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Why Does She Read?

April 17, 2014 by Reader's Connection

The Sportswriter

Oh, no! Wendy Lesser really likes Richard Ford, and recommends that I read all the Bascombe novels. I didn’t even get far in The Sportswriter, the first in the series; and I’ve read a half-dozen stories by Ford without believing a word of them. His male characters seem like models put together in somebody’s basement, glued with a hardware-store-brand testosterone putty.



And Ms. Lesser doesn’t think much of Ulysses. What are we going to do with this woman?


But wait a minute.


She loves Ross MacDonald’s Lew Archer mysteries.

And in her list of 100 books that gave her pleasure, she includes the Collected Stories of Leonard Michaels. I wonder if, like me, she now enjoys the later Nachman stories more than those jagged works that I liked so much when I was younger.

So Long, See You Tomorrow


Also on her list is William Maxwell’s So Long, See You Tomorrow. And Absalom, Absalom!



Why I Read : The Serious Pleasure of Books

Okay, I’m warming up, now. And since when do you read a book like this expecting to agree with everything the author says?


Why I Read : The Serious Pleasure of Books is a serious pleasure. Lesser focuses on a few central themes, such as: The importance of suspense in a story, even when we all know what’s going to happen. An extreme case is John Milton’s Paradise Lost, written, or so Milton claimed, to “justify the ways of God to men.”

Paradise Lost

Nobody reads Paradise Lost for the plot, of course. But knowing what will happen lends an essential element to the experience of reading, in that it creates the exact tension between predestination and free will that Milton is attempting to explore in the poem. We know where these characters are headed and yet, minute by minute, we feel no sense of moral or epistemological superiority to them. On the contrary, we undergo their fates with them, as if in real time, or perhaps even a stretched-out version of real time, a version that mimics eternity. It takes forever for them to fall, and we hope for every moment of that forever that they will resist; then, when they have fallen, we hope they will get away with it. Our foreknowledge and our sympathies are completely at odds, just as God’s would have been (or ought to have been, if he was a good God). If this mixed reaction on our part doesn’t finally justify Him, it at any rate makes even His position more sympathetic.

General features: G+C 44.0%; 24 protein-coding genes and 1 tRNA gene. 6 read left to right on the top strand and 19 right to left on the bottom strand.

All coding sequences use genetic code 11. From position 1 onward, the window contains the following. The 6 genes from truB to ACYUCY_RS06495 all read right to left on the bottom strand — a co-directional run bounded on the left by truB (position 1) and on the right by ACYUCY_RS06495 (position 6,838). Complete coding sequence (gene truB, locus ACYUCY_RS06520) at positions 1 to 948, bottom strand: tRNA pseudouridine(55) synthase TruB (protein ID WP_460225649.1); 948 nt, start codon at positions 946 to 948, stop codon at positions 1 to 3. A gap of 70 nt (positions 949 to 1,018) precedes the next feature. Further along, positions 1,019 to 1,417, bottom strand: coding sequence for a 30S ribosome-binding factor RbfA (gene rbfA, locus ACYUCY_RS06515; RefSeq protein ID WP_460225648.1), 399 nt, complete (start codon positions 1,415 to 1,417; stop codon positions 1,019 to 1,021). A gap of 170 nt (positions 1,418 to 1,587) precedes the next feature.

I Will Bear Witness Later in the book, she writes about Victor Klemperer’s World War II diaries, which have been translated into English as I Will Bear Witness. Klemperer was a scholar and a Jew who didn’t want to leave Dresden.

Klemperer is not a brilliant writer, and in any case this is a diary, not necessarily meant for other eyes. His style is plodding; his concerns are often petty. But his story is gripping, in part because of the plodding and the pettiness. This is normal life, gradually becoming less normal as each year passes . . . For anyone who recalls the salient fact about Dresden’s twentieth-century history–the firebombing of 1945–the diary is like two competing stories racing toward each other at different speeds . . . Peering through the lens of history, we are enabled to be two sizes at once: the antlike creature blindly moving forward on the ground, and the godlike overseer waiting for the inevitable explosion. It is a remarkable experience, and I have rarely in my reading life felt such suspense.

As one of the dust jacket blurbs says, Wendy Lesser seems to have read everything. When I set down Why I Read, there are several books that I wanted to get my hands on. And even though I’ve read just a fraction of what she has, I imagine myself having the nerve to spray her with my own observations.

War and PeaceWhen she’s writing about grandeur vs. intimacy, for example–another of her themes–I collar her and squeal, “What about that party at the beginning of War and Peace? I remember that author John Jakes thought it was boring, a terrible way to start the novel. I thought he was nuts. The party was thrilling! Grandeur and intimacy in one yank of the tablecloth! In no way isolated from the rest of the epic.”

I haven’t gotten around to imagining Ms. Lesser’s reaction.


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